Anticipating an attack on India by China after the 1962 war, the then John F Kennedy administration was planning a USD 500 million military aid package for India including help to increase arms production and creation of six mountain divisions, a new book has said.
The package, which was shelved due to Kennedy’s assassination, also included an aid of USD 120 million to be equally split between the United States and Britain.
But India under Prime Minister Jawaharlal Nehru wanted an aid package of USD 1.3 billion.
Following intense negotiations between New Delhi and Washington, the two countries agreed on a military aid package of USD 500 million, former CIA official Bruce Riedel writes in his latest book.
The book “JFK’s Forgotten Crisis: Tibet, the CIA and the Sino-Indian War” scheduled to hit the book stores in November says that the final decision with regard to this massive military aid package to India was to be decided at a White House meeting with Kennedy on November 26, 1963.
“But Kennedy was assassinated in Dallas several days earlier,” Riedel writes.
According to the book, National Security Action Memorandum No 209, approved on December 10, 1962 by JFK, authorised the mew military aid package for India.
“The United States would — assist in creating and equipping six new mountain divisions to work with the Indian Army to guard the Himalayas, help India increase its own production facilities, and prepare for a US-UK air defense programme for India,” the book says.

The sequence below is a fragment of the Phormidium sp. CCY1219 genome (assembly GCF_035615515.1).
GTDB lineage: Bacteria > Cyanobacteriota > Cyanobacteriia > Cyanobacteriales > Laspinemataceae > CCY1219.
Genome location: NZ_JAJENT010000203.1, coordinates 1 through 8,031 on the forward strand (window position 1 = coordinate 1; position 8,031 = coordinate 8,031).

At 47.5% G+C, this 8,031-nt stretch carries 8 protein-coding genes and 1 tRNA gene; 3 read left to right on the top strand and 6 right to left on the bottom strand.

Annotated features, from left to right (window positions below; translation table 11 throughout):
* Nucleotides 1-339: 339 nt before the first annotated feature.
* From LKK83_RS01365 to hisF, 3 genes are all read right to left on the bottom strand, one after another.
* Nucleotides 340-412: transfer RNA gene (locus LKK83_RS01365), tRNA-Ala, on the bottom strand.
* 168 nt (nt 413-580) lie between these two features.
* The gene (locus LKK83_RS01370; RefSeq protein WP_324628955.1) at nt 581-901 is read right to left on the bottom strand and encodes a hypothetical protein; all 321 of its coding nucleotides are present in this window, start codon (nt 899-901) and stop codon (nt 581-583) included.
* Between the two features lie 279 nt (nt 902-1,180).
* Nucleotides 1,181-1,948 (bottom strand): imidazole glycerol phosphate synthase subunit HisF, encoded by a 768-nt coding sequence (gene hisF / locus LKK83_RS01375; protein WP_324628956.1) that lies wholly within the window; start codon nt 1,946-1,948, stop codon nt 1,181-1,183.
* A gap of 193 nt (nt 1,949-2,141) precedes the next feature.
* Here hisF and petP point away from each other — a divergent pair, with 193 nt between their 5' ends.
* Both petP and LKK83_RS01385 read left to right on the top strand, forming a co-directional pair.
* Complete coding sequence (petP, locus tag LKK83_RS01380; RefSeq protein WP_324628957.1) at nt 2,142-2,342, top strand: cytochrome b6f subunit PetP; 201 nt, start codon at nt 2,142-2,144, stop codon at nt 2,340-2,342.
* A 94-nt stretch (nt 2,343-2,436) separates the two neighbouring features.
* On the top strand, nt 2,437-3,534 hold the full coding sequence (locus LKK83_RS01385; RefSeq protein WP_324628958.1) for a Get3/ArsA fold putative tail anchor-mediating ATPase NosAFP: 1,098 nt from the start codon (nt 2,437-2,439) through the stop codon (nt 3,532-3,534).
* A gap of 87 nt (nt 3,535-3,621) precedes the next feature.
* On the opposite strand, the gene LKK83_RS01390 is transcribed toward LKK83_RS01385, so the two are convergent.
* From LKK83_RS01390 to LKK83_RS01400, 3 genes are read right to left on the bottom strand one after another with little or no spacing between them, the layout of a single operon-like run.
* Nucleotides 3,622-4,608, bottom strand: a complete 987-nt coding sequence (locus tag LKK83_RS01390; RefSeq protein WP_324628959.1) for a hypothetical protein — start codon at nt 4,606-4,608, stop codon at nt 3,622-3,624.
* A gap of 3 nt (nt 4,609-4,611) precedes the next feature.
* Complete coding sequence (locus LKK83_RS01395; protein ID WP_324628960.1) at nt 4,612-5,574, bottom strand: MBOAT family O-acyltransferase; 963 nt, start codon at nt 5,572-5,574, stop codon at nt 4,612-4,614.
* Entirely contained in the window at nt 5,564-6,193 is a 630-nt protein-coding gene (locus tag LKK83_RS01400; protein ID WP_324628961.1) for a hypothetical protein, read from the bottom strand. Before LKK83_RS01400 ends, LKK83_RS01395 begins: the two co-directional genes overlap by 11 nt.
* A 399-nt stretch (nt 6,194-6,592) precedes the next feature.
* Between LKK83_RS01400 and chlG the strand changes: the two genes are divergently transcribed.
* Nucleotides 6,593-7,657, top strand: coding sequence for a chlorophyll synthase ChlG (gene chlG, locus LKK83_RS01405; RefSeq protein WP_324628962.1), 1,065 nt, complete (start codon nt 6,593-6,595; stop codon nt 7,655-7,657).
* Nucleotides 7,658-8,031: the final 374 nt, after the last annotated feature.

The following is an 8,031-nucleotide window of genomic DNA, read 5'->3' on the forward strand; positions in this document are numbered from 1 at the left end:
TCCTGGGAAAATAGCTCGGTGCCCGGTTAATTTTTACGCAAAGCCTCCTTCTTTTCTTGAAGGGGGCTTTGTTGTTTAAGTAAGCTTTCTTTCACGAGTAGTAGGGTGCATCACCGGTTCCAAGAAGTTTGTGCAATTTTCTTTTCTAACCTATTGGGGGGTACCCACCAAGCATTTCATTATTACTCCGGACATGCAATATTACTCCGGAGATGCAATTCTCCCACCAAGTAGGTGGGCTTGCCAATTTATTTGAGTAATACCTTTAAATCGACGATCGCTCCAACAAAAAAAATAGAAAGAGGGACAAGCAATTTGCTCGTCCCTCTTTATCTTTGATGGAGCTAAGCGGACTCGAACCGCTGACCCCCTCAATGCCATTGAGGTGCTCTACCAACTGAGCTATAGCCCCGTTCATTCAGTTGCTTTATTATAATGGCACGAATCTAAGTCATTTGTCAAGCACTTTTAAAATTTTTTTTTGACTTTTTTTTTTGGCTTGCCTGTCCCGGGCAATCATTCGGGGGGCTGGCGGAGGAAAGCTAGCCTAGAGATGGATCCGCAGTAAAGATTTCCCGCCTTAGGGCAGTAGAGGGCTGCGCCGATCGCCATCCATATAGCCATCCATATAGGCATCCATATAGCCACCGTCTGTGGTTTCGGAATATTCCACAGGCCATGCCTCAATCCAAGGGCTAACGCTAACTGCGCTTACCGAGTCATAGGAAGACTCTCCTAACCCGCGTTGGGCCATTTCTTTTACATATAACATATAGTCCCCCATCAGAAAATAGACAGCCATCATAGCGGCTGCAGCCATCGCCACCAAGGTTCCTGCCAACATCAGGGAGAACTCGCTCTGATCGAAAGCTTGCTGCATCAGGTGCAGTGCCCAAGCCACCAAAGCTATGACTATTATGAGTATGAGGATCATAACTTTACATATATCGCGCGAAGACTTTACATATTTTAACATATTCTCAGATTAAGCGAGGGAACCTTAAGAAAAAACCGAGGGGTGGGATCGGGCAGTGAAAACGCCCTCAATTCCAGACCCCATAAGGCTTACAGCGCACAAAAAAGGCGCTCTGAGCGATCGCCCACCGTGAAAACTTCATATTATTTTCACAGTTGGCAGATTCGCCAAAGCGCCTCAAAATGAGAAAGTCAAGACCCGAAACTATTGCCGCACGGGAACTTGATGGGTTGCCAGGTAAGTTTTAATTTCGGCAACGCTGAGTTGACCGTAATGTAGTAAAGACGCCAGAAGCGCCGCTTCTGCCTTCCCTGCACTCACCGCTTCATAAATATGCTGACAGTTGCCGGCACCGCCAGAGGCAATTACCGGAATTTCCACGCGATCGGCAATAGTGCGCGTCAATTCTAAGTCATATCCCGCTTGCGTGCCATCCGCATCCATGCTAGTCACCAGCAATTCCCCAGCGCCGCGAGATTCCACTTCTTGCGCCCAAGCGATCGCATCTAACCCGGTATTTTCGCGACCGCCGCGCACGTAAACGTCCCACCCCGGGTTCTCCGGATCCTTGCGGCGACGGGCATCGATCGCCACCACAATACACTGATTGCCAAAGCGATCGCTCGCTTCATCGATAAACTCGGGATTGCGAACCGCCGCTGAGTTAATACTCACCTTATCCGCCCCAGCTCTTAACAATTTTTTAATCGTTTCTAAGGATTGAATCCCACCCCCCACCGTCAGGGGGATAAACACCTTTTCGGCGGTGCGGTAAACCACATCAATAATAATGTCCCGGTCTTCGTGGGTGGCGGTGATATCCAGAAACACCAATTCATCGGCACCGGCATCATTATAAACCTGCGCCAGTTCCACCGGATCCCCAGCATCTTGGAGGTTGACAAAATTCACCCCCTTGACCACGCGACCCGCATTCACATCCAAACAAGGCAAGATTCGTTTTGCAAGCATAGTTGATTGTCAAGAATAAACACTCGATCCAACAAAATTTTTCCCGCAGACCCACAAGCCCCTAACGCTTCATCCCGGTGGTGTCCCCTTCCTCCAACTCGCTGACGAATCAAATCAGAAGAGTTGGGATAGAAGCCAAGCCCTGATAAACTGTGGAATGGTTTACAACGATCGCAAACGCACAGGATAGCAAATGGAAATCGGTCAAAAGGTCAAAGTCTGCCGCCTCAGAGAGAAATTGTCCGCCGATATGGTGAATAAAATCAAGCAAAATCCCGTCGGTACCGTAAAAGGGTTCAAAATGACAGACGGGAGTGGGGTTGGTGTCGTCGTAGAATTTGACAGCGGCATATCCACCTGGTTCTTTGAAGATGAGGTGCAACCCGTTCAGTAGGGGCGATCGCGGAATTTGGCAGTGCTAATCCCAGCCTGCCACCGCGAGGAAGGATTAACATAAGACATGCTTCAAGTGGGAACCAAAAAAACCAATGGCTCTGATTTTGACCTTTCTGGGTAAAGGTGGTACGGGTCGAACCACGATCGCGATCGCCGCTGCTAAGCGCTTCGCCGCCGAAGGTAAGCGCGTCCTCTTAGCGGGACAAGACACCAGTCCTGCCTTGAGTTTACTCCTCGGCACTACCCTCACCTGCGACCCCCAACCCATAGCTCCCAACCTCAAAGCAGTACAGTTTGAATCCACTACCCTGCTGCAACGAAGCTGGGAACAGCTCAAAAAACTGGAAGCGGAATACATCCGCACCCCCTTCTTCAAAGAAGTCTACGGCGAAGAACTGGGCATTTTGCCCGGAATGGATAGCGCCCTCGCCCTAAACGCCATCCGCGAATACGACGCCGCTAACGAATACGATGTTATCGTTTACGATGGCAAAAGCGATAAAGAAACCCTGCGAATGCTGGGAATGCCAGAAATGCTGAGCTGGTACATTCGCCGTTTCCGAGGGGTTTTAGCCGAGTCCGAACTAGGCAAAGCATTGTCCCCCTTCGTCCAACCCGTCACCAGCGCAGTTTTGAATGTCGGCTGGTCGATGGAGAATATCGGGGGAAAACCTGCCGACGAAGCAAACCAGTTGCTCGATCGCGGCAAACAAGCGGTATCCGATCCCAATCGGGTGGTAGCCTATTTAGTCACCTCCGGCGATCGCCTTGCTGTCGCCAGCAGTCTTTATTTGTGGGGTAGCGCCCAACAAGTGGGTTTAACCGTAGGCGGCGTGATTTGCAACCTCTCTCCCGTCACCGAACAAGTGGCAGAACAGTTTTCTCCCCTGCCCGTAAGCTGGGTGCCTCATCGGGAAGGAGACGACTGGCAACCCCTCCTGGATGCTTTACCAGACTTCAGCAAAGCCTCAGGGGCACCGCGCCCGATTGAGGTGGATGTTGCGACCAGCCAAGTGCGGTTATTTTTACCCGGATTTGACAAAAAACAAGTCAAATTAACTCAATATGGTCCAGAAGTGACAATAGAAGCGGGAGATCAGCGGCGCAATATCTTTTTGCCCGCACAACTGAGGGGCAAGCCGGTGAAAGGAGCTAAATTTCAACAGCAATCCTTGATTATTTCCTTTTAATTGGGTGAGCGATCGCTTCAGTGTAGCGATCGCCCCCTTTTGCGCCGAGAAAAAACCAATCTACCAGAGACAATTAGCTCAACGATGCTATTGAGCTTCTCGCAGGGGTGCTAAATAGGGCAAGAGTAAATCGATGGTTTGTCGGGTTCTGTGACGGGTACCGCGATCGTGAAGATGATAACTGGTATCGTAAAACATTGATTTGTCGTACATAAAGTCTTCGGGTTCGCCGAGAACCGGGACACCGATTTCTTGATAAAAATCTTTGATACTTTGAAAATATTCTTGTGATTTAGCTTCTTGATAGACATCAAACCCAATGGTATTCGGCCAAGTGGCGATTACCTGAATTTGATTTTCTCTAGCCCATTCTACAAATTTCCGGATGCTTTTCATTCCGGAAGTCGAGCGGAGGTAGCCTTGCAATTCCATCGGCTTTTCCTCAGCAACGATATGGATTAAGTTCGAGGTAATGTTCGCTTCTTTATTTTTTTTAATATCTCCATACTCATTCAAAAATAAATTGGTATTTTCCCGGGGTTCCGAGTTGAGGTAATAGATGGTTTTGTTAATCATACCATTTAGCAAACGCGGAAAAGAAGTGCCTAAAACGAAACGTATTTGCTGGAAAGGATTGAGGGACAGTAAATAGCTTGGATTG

“The first two missions were to assist India develop its capabilities, and the third was joint American British military exercise in India,” Riedel said adding that Kennedy wanted the funding programme of USD 120 million to be split 50-50 with the United Kingdom and its Commonwealth partners.
Riedel writes that Nehru was disappointed with the proposed aid package.
“He wanted a much larger and more long-term package of military aid. In May, 1963 the new Indian minister for defence production, T T Krishnamachari, came to Washington and proposed an aid programme with a price tag of USD 1.3 billion to Kennedy,” Riedel wrote.
“Further discussions in New Delhi and Washington led to agreement on a USD 500 million programme over five years,” he wrote adding that before it could be announced Kennedy was assassinated.
In his book, Riedel observes that the final year of Kennedy’s administration saw a dramatic improvement in American relations with India in the military arena as well.
In 1963, American, British, Australian and Canadian pilots were training in India on bombers and jet fighters supplied by those countries, he wrote.
“Six Indian mountain divisions were being equipped by American and British arms, and a robust dialogue was underway on further military cooperation,” Riedel wrote.
After Kennedy’s assassination, the proposed military aid package could never see the light of the day.
Under heavy pressure from Pakistani lobby, the new administration led by President Lyndon B Johnson postponed the decision and engaged in a review of the proposals for several months.
It was not until May 28, 1964 that a final meeting to approve the agreement was scheduled at noon in the White House.
A day earlier, news came that Nehru died, Riedel writes, adding that the Indian team who had come to Washington to negotiate the agreement left.
“Once again the decision was postponed. President Johnson was persuaded to let the dust settle in New Delhi, and the fears and confusion at high levels in Washington created by the possibility that Pakistan would cancel our agreement on the Peshawar air base were no doubt the most immediate cause for the delay,” the book says.
Under the new Prime Minister Lal Bahadur Shastri India increased its defence co-operation with Russia.
“That India never signed an arms deal with the United States was a ‘lost opportunity’ in Indo-American relations, Riedel wrote.